To tell you the truth, everyone was okay with it except Judas. But Judas could be that way sometimes. You have to understand that we loved Jesus so much and were so used to him surprising us, that we just trusted him, you know? When you really trust someone like Jesus, you have to be okay with not understanding some things. You don’t understand what he does sometimes, but you know there must be a reason for it. He was a rabbi. What can I say? Strange lessons and making it so you have to trust them is kind of a rabbi thing.

But Judas couldn’t let go of it. He kept his head down during the rest of the meal. He got so quiet; I thought it was scarier than when he was yelling. Jesus looked at him once or twice, but never said anything. Then Judas stood up suddenly, tossed the bag of money down on the table, and walked out.

That was the last time any of us ever saw him. Later we found out that he went straight to the High Priest and asked what they would give him to betray Jesus. But like I said, I don’t think it was about the money. Judas had issues with money, sure, but money was not what he cared about most.

Judas cared about ideas and principles. He used to say, “What’s right is right.” He believed that life divided itself easily into rights and wrongs, and a thing that was wrong could never be right. He believed that. And he believed in Jesus. Or at least he did until that night. Judas thought Jesus was a man of the people, but when he saw that woman anointing Jesus like he was some kind of king or something…well, I think he felt that Jesus betrayed him.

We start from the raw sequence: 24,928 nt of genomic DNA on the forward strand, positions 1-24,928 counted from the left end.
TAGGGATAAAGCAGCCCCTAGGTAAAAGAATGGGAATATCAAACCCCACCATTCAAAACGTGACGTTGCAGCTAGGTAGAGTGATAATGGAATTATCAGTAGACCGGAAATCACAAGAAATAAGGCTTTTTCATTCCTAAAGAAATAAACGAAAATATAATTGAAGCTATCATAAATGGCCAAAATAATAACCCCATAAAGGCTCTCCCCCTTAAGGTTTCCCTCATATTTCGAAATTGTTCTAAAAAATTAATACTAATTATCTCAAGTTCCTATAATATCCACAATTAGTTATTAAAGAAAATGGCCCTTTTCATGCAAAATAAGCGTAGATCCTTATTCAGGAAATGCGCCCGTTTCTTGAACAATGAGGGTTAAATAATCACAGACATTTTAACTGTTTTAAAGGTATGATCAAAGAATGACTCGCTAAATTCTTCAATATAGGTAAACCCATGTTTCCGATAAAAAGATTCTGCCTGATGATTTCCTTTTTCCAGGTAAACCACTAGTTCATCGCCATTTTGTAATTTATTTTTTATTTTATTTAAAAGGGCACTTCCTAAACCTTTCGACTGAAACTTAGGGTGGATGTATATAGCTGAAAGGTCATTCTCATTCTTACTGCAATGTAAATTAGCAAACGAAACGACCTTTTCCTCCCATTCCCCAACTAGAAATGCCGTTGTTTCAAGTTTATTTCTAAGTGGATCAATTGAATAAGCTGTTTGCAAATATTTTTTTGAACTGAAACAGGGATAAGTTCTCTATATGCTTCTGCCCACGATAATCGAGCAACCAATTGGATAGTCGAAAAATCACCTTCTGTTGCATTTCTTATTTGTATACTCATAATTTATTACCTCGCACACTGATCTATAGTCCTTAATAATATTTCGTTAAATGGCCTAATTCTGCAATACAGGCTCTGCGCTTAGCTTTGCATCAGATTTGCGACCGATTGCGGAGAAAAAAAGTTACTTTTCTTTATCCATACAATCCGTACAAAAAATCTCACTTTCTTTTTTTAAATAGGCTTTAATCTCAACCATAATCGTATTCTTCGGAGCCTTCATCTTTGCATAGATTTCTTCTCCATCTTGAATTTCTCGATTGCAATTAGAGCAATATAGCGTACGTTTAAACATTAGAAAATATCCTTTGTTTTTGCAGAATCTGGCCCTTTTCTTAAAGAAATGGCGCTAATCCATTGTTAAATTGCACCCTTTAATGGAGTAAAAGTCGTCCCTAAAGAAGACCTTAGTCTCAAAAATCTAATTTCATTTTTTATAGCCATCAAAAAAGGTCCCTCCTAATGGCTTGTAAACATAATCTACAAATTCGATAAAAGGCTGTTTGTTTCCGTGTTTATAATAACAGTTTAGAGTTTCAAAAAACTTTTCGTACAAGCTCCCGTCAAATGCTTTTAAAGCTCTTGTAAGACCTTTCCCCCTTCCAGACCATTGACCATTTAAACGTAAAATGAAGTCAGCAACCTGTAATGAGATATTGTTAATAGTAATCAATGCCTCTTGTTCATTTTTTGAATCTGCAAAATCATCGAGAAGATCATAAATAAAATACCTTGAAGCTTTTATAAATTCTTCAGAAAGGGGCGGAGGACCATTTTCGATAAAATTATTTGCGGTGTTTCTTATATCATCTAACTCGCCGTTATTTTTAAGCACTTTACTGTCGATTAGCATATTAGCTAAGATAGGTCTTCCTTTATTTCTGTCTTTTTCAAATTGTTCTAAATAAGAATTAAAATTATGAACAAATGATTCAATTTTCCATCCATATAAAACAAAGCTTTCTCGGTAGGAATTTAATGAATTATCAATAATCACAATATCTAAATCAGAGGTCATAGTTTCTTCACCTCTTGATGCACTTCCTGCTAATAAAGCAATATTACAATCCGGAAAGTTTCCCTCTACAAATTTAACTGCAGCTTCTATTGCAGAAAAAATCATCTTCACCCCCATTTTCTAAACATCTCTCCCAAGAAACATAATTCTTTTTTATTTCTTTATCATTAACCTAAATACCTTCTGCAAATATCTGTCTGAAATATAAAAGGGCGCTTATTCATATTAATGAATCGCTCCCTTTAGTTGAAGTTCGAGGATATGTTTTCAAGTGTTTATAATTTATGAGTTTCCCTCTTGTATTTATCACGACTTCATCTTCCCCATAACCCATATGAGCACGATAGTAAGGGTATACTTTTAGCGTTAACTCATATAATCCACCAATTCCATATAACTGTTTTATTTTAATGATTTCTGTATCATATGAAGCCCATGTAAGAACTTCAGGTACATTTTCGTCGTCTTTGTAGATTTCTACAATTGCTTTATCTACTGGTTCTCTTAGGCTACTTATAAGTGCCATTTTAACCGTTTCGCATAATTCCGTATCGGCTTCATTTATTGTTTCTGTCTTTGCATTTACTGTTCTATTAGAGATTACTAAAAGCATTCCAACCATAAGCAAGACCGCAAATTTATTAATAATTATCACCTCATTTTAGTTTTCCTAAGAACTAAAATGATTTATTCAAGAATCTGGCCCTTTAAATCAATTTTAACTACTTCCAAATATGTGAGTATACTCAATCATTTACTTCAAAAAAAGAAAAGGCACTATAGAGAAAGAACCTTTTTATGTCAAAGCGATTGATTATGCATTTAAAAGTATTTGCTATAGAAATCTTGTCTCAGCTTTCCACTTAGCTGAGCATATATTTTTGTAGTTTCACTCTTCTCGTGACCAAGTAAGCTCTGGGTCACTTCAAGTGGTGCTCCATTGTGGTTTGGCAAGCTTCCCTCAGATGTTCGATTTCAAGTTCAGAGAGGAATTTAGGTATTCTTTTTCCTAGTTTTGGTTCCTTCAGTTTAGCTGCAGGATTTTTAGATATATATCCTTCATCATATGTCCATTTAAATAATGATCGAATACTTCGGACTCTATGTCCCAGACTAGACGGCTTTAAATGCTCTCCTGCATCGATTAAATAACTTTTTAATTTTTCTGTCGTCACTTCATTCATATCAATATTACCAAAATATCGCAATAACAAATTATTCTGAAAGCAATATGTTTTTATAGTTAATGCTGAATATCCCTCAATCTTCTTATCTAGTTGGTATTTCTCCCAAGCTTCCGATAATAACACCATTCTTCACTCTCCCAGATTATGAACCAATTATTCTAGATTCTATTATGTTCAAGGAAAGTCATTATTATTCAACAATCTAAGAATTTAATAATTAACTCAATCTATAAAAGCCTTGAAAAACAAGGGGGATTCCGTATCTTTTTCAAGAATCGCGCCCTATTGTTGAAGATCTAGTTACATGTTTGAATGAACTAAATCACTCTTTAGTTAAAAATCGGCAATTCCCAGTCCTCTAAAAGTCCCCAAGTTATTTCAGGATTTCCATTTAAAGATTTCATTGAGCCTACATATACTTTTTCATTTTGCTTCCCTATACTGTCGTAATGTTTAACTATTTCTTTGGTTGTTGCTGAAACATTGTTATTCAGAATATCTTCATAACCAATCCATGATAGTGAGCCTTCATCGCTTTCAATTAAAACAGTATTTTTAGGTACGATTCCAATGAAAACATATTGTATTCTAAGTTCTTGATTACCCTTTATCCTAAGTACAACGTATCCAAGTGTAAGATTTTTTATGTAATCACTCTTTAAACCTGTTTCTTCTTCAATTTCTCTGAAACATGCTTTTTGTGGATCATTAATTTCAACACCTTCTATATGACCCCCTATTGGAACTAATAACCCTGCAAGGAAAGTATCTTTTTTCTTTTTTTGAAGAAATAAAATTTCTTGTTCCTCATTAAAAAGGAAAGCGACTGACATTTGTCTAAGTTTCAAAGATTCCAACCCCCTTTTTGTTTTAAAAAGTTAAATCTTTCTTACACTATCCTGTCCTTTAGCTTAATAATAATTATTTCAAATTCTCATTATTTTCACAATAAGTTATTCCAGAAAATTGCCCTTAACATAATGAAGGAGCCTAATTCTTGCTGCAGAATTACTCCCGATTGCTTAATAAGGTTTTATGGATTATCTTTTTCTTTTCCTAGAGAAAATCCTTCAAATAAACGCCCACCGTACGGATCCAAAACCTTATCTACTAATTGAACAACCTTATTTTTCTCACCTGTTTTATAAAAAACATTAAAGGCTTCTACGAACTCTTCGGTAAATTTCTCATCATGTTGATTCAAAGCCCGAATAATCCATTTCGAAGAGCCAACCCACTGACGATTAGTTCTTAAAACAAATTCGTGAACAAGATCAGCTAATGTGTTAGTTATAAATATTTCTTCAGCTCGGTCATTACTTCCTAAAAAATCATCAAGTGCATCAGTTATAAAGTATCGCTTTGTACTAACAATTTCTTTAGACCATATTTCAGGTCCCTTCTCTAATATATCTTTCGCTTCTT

Which is really ironic, if you think about it.

So he went out and told the High Priest and the others how they could get their hands on Jesus. And that led to the arrest and all the other stuff that I’m sure you know about. I don’t think I can talk about any of that, though. I just can’t. Too painful.

The rest of us didn’t understand what had really happened with Jesus and the woman until a couple of years later. Thomas was the first one to figure it out. We were talking about how it was still funny to us that Jesus took that rich woman’s side and how he seemed okay with her wasting all that money. Thomas said, “I’ve been thinking a lot about that night, and I remember something that Jesus said. It was back in Galilee, by the sea. He said that he would never sacrifice even one small person on the high altar of principle. And he said we would begin to know God when we understood that people were more important than ideas and principles. You know, it was like that other thing he always said, that the Sabbath was made for people and not the other way around.”

When Thomas said that, it was like a light coming on. We all got it. It took years, but we got it.

On the night the woman anointed Jesus, those of us who were outraged were technically right, but morally wrong, if you can wrap your mind around that idea. Yes, it would have been great to have sold the ointment and used the money to help poor people. That would have been great. Judas was willing to sacrifice a woman on the altar of that noble principle. Jesus wouldn’t do that. To him no idea, not even an important idea like helping the poor, was as important as one person.